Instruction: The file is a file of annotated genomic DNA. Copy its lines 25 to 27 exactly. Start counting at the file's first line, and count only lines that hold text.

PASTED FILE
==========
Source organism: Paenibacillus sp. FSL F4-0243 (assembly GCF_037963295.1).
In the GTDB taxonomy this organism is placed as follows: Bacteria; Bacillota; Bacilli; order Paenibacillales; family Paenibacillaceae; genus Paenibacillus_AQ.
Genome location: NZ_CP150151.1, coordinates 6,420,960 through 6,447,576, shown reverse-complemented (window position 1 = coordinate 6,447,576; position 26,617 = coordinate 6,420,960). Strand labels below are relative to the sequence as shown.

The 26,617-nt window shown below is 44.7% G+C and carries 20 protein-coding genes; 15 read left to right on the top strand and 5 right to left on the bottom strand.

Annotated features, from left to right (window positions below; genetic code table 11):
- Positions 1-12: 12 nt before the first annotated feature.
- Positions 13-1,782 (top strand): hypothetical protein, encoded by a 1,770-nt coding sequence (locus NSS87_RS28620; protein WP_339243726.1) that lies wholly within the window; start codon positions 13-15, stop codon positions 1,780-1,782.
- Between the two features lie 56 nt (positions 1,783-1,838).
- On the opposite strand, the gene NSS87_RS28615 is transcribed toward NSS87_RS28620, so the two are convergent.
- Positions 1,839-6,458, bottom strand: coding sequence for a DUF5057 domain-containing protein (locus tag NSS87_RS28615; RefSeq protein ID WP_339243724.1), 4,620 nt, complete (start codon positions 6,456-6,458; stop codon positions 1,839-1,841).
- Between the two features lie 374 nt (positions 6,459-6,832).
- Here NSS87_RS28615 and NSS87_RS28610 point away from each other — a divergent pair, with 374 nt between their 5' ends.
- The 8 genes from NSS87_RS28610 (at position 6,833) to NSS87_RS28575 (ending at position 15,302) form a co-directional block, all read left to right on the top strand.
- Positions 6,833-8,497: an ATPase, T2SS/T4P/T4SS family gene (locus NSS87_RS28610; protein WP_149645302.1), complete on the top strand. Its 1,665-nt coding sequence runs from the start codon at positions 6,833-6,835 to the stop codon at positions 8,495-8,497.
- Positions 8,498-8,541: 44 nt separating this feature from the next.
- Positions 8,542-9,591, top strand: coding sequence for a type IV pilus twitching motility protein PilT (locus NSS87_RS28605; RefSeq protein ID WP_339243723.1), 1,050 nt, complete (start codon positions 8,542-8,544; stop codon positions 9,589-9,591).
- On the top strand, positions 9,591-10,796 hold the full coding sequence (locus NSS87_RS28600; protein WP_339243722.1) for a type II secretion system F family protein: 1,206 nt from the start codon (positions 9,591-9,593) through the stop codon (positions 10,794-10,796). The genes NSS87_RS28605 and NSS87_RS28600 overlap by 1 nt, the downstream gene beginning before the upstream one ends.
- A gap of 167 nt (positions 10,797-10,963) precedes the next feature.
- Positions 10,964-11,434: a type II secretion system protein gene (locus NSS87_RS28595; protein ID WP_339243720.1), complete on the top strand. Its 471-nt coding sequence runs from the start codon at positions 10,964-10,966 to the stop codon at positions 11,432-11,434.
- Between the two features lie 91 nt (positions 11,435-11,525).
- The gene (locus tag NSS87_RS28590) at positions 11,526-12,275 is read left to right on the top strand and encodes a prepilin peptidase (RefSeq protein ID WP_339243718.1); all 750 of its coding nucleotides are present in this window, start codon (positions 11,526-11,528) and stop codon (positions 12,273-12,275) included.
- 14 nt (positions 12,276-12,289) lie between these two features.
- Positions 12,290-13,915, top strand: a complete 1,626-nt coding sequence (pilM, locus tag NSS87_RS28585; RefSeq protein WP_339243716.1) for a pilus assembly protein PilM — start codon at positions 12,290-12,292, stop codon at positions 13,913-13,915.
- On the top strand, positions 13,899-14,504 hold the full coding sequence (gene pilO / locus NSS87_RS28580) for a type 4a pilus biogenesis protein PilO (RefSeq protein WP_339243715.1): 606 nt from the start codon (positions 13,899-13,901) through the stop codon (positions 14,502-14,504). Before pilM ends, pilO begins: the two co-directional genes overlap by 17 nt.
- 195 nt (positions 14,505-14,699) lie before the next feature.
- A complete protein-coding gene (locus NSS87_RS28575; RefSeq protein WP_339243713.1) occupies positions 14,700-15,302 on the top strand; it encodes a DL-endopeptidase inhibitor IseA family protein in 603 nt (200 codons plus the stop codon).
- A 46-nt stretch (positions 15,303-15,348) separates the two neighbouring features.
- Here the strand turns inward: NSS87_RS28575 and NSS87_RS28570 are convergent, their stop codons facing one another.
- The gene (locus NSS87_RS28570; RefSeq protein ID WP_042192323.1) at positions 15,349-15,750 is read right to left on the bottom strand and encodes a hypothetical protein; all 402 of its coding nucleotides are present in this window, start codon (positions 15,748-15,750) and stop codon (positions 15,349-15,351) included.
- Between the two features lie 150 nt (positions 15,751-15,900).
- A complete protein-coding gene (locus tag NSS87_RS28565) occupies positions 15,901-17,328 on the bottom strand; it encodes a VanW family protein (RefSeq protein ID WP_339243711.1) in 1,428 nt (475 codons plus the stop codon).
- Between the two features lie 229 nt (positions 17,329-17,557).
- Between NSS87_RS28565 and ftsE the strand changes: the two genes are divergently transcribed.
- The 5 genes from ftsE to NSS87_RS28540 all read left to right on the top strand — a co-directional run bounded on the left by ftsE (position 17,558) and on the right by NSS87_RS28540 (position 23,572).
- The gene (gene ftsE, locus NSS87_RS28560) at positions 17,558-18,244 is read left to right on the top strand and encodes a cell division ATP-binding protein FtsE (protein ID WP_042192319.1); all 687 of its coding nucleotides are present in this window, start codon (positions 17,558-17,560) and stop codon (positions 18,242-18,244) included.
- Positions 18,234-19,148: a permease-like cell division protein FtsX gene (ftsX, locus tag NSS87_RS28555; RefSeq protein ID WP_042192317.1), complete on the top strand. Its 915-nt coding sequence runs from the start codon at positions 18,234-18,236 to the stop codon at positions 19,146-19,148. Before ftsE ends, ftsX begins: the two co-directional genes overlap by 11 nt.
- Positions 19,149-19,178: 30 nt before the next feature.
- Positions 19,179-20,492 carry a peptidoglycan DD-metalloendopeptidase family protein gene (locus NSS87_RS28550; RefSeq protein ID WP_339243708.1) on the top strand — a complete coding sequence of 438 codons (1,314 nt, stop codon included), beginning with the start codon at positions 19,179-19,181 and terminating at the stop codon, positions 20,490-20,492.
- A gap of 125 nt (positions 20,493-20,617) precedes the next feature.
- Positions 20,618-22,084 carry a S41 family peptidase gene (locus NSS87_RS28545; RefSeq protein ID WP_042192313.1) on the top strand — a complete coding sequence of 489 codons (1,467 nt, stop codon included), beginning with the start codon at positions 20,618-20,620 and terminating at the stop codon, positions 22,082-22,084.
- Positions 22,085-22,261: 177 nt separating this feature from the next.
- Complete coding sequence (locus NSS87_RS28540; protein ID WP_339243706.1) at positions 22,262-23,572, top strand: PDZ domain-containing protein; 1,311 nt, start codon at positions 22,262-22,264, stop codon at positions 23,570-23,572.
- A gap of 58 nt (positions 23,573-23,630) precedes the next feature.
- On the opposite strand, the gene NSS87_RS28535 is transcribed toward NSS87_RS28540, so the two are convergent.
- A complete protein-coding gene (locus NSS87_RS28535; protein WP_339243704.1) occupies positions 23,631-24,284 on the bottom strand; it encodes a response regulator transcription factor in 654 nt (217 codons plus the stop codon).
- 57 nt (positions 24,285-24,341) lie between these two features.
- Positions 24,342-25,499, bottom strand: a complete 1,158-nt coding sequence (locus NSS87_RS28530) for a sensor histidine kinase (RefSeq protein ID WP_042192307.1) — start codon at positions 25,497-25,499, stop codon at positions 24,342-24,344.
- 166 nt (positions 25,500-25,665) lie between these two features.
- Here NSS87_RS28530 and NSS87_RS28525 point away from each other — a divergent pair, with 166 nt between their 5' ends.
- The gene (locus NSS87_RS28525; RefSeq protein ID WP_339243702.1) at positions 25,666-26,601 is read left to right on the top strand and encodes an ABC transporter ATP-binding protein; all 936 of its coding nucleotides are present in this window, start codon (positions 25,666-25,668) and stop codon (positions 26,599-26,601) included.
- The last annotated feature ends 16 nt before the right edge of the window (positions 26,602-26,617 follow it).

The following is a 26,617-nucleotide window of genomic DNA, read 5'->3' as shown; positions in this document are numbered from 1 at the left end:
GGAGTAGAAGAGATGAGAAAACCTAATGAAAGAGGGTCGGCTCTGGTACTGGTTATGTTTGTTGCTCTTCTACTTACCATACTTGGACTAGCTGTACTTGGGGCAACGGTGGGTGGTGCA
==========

- 195 nt (positions 14,505-14,699) lie before the next feature.
- A complete protein-coding gene (locus NSS87_RS28575; RefSeq protein WP_339243713.1) occupies positions 14,700-15,302 on the top strand; it encodes a DL-endopeptidase inhibitor IseA family protein in 603 nt (200 codons plus the stop codon).
- A 46-nt stretch (positions 15,303-15,348) separates the two neighbouring features.